Preservation Used As A Blunt Force Object

Brought to you by the city's preservationists, who'll do anything to stop a bulldozer.
September 18, 2003, 11am PDT | Chris Steins | @urbaninsight
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One woman's future two-car garage is another's historic streetscape. The courts typically let locals decide what's worthy of the "L" word. That, however, can be a perilous proposition in Berkeley, CA, where the landmarks commission is dominated by zealous foes of development. Berkeley's landmarks commission also has more power than its counterparts in other Bay Area cities. The commissions in Oakland, San Francisco, and San Jose, for example, are all advisory bodies answering to the planning commission or city council. In Berkeley, however, if the LPC deems something a landmark, it's a landmark. A builder can appeal the decision to the city council, but that entails further delays and expenses. The practical result is that Berkeley has created more than 260 full-fledged landmarks, while neighboring Oakland, an older and much larger city with similar architecture, an active preservation community, and four times the population, has only 134 designated landmarks (not counting its seven historic districts). San Francisco had 231 individual landmarks as of 2002."Most of the [Berkeley's] homes, and to a lesser extent its commercial structures, have been around awhile... Current city zoning law says that if you want to demolish any commercial structure older than forty years, you need approval from the Landmarks Preservation Commission, the nine-member, city council-appointed enforcement body created by Berkeley's 1974 Landmarks Preservation Ordinance. Because so many local structures are forty-plus, the commission has a say over the fate of an extraordinary number of commercial developments..."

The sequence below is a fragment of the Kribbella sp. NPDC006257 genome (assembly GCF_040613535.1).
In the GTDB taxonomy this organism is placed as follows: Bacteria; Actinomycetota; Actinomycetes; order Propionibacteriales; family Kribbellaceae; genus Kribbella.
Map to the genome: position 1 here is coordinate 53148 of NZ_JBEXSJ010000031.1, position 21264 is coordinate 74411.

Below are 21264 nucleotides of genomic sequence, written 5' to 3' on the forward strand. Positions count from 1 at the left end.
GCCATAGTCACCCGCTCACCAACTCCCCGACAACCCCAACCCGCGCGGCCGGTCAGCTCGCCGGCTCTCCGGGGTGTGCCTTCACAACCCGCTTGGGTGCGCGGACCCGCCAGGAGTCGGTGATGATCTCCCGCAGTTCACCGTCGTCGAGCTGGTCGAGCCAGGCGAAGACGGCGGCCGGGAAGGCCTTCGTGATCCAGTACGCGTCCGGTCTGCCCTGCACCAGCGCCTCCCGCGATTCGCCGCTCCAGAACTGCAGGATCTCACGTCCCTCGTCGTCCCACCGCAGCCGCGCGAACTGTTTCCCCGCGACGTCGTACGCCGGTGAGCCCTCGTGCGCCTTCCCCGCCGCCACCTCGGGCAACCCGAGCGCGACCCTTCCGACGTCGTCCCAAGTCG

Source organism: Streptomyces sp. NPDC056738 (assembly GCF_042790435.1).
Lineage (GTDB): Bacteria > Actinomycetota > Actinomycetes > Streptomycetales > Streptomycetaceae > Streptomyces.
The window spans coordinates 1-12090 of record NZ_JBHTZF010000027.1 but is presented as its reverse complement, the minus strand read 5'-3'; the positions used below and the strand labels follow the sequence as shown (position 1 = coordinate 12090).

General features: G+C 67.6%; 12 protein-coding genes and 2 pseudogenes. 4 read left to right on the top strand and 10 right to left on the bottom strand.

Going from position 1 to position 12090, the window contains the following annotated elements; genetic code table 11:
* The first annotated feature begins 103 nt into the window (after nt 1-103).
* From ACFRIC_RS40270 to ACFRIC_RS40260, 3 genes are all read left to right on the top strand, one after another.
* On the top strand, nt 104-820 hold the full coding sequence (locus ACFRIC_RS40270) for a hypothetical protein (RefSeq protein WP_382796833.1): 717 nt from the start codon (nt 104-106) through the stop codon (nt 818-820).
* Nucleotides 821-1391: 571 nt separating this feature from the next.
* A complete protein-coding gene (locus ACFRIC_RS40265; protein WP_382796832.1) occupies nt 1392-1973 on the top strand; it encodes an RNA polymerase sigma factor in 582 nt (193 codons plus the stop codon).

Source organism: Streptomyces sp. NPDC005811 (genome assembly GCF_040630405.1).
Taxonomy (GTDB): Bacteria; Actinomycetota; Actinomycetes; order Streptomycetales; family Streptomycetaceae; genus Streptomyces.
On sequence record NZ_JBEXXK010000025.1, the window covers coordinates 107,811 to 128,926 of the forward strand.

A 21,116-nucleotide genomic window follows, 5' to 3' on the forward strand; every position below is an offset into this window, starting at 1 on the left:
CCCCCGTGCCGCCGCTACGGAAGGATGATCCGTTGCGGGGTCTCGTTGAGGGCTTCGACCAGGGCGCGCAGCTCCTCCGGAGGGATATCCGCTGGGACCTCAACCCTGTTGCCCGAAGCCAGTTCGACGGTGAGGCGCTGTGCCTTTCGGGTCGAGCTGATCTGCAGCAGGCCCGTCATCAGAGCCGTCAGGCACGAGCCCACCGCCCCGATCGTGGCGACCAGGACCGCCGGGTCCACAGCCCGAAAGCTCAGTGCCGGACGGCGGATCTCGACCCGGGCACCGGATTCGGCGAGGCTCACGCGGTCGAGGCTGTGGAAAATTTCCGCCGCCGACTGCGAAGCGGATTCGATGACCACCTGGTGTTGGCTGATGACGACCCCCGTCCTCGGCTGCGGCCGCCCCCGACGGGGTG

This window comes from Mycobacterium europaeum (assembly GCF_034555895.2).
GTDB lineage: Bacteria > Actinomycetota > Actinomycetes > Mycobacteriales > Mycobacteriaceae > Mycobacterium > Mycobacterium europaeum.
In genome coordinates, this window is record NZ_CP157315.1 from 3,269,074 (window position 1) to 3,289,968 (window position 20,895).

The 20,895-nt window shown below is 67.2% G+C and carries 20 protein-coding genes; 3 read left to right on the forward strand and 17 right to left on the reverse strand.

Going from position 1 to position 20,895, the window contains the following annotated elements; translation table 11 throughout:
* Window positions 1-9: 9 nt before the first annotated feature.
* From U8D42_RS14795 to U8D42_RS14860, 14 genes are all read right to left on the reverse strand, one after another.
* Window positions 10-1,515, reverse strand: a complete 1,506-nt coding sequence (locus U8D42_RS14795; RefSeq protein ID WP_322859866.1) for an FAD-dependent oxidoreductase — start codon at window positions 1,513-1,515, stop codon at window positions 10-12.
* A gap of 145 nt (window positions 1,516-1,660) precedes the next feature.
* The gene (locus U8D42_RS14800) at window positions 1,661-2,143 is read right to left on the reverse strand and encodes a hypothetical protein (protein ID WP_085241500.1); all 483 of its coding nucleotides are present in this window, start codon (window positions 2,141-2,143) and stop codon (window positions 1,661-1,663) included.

Thanks to Karolina Bufka and Margaret Kavanaugh-Lynch

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Published on Wednesday, September 17, 2003 in East Bay Express
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